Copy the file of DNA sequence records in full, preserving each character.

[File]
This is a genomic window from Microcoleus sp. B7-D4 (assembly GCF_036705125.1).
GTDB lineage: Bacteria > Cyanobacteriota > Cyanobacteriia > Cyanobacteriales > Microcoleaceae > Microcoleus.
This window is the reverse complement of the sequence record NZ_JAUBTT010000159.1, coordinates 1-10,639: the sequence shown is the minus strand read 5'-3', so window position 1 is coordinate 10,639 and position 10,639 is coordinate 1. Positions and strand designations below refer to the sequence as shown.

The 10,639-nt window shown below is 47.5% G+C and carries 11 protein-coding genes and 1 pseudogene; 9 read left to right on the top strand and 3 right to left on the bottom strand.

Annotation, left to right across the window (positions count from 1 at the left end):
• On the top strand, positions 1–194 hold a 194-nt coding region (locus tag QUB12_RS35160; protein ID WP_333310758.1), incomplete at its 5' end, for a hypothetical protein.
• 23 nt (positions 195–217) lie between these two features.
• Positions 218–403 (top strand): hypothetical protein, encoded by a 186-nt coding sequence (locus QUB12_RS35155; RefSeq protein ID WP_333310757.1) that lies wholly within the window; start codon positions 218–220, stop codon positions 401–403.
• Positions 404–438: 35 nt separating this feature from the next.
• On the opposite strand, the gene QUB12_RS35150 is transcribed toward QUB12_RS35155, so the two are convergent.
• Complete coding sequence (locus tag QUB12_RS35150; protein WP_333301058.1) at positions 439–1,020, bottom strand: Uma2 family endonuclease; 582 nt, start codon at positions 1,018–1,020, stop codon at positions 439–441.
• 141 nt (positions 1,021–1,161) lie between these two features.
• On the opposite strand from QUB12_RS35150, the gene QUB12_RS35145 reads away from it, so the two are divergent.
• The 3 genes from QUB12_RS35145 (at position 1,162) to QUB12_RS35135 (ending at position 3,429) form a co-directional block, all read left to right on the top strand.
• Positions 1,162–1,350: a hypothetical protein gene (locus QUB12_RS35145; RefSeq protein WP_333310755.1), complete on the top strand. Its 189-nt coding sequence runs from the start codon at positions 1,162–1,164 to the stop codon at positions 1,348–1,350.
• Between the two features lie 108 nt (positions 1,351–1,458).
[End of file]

This is a genomic window from Microcoleus sp. B7-D4 (assembly GCF_036705125.1).
GTDB lineage: Bacteria > Cyanobacteriota > Cyanobacteriia > Cyanobacteriales > Microcoleaceae > Microcoleus.
This window is the reverse complement of the sequence record NZ_JAUBTT010000159.1, coordinates 1-10,639: the sequence shown is the minus strand read 5'-3', so window position 1 is coordinate 10,639 and position 10,639 is coordinate 1. Positions and strand designations below refer to the sequence as shown.

The 10,639-nt window shown below is 47.5% G+C and carries 11 protein-coding genes and 1 pseudogene; 9 read left to right on the top strand and 3 right to left on the bottom strand.

Annotation, left to right across the window (positions count from 1 at the left end):
• On the top strand, positions 1–194 hold a 194-nt coding region (locus tag QUB12_RS35160; protein ID WP_333310758.1), incomplete at its 5' end, for a hypothetical protein.
• 23 nt (positions 195–217) lie between these two features.
• Positions 218–403 (top strand): hypothetical protein, encoded by a 186-nt coding sequence (locus QUB12_RS35155; RefSeq protein ID WP_333310757.1) that lies wholly within the window; start codon positions 218–220, stop codon positions 401–403.
• Positions 404–438: 35 nt separating this feature from the next.
• On the opposite strand, the gene QUB12_RS35150 is transcribed toward QUB12_RS35155, so the two are convergent.
• Complete coding sequence (locus tag QUB12_RS35150; protein WP_333301058.1) at positions 439–1,020, bottom strand: Uma2 family endonuclease; 582 nt, start codon at positions 1,018–1,020, stop codon at positions 439–441.
• 141 nt (positions 1,021–1,161) lie between these two features.
• On the opposite strand from QUB12_RS35150, the gene QUB12_RS35145 reads away from it, so the two are divergent.
• The 3 genes from QUB12_RS35145 (at position 1,162) to QUB12_RS35135 (ending at position 3,429) form a co-directional block, all read left to right on the top strand.
• Positions 1,162–1,350: a hypothetical protein gene (locus QUB12_RS35145; RefSeq protein WP_333310755.1), complete on the top strand. Its 189-nt coding sequence runs from the start codon at positions 1,162–1,164 to the stop codon at positions 1,348–1,350.
• Between the two features lie 108 nt (positions 1,351–1,458).